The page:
Archive for the ‘author Jennifer Boulden’ Category

Jeff Bridges and Hailee Steinfeld in the Coens' "True Grit"

by Jennifer Boulden

At its entertaining core, True Grit is a story of opposites thrown together in conflicting dichotomies. The story begins in the last bastion of law and order before Indian Territory, a place of both murder and retribution, my adopted hometown of Fort Smith, Arkansas. There the salty Marshal Rooster Cogburn replete with his legendary vices teams up with a young girl whose prim manners, innocence and idealism stand in oxymoronic contrast to everything he represents. The one trait they share is grit. These two spirited characters have courage, resolve and undiluted gumption in spades. It turns out they, and the film, also have a surprising amount of heart.

To its credit, True Grit is a hard film to pinhole. It’s a Western where action for once sits back in the saddle while character development charges forward, idiosyncrasies blasting. It’s a family film that older girls and boys alike will enjoy, but far from a Disneyfied one, more akin to a PG-13 Deadwood. Like most of the Coens’ work, it is full of iconic imagery and remarkable dialogue that is laugh-out-loud funny and highly quotable, but see the film with the wrong audience and you might miss the humor entirely. (more…)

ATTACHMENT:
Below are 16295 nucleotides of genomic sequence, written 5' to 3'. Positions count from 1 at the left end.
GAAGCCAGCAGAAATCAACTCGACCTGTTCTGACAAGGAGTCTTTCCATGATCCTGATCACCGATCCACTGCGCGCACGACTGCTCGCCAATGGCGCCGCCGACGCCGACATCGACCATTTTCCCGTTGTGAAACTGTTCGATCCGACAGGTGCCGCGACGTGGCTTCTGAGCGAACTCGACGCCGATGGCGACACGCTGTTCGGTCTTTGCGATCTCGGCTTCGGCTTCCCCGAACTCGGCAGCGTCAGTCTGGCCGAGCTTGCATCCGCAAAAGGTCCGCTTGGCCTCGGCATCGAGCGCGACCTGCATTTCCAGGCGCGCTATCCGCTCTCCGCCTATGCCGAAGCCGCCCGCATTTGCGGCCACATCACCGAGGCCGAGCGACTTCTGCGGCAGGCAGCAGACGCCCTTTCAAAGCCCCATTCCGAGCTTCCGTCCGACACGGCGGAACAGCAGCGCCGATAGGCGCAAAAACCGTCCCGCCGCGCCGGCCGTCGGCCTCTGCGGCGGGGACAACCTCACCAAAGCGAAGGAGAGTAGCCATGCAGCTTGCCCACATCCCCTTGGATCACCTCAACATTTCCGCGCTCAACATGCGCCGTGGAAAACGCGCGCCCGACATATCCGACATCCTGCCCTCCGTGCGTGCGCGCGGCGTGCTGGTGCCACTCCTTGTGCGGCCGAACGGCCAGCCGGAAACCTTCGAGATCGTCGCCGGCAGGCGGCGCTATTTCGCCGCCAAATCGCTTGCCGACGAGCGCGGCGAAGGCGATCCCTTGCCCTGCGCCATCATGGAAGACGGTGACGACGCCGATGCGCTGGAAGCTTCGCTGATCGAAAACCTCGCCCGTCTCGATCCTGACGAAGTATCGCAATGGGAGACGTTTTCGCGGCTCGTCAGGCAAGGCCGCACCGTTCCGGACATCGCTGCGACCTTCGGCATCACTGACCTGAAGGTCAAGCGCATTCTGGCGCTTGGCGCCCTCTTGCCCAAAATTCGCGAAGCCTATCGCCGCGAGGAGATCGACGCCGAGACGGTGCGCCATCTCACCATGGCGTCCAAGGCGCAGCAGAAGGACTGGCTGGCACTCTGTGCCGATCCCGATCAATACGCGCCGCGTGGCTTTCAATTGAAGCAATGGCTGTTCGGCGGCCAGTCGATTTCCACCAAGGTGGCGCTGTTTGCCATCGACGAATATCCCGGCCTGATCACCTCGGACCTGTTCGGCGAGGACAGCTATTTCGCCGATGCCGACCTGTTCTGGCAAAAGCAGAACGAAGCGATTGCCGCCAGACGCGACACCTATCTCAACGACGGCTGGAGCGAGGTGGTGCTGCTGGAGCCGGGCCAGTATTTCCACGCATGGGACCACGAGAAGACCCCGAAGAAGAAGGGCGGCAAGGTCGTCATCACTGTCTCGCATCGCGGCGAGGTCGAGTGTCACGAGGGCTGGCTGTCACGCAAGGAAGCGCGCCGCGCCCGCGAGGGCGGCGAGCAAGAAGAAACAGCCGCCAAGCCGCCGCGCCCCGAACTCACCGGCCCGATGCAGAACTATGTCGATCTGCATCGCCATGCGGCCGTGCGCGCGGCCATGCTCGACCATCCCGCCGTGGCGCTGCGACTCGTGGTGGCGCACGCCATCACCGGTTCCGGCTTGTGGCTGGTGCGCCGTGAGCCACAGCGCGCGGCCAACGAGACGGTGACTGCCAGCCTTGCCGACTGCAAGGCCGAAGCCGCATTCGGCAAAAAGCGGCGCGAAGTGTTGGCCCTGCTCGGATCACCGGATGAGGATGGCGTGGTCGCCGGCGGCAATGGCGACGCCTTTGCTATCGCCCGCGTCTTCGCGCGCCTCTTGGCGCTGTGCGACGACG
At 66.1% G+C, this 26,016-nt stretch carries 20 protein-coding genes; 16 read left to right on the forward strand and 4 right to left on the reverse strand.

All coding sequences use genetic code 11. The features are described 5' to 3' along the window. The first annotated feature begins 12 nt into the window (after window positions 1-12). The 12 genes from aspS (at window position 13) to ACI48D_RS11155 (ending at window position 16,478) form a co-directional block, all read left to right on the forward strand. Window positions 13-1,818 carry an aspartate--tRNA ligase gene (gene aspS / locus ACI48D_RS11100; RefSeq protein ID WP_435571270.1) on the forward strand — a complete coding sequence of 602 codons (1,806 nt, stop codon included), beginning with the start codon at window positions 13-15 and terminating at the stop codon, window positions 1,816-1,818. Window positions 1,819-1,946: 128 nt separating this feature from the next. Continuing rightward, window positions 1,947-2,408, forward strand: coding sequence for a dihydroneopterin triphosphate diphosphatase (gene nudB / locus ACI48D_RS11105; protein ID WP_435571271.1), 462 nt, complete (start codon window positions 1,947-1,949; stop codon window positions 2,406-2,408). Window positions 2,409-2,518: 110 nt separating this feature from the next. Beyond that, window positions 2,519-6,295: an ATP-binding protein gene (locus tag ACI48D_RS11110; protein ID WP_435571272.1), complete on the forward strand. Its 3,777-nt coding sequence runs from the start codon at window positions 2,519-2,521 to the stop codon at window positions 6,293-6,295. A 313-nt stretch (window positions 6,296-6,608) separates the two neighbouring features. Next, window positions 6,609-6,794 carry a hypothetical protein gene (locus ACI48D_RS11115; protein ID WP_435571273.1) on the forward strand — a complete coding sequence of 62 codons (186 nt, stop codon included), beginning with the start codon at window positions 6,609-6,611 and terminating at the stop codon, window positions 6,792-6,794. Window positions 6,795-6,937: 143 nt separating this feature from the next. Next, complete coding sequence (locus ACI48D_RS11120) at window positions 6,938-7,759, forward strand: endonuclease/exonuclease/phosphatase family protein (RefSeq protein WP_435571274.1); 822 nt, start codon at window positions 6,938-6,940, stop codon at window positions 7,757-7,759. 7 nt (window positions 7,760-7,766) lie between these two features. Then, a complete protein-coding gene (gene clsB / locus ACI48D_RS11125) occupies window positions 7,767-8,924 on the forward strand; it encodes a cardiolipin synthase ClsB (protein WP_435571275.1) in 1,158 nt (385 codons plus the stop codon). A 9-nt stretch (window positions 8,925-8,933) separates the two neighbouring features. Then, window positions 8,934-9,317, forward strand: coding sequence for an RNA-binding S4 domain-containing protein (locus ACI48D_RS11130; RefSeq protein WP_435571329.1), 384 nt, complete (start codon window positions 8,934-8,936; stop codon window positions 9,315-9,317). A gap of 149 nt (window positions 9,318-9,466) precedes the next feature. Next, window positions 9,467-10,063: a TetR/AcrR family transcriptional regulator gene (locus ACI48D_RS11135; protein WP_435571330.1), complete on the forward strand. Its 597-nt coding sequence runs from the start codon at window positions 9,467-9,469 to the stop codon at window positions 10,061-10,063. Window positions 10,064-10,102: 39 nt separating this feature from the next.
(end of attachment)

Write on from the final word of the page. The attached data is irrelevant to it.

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Two Lovers


by Jennifer Boulden

Like good jazz, the rhythms of Two Lovers are all a little off. And like good jazz, this makes for a more engaging experience with the audience-we are never quite sure what to expect next as it lilts and hops forward in playful dissonance and broken harmonies. Yet Two Lovers’ rhythms, we come to realize in the course of director James Gray’s small film, feel off not because they are so dissimilar from what we expect in life, but because they are so dissimilar from what we expect to find in film.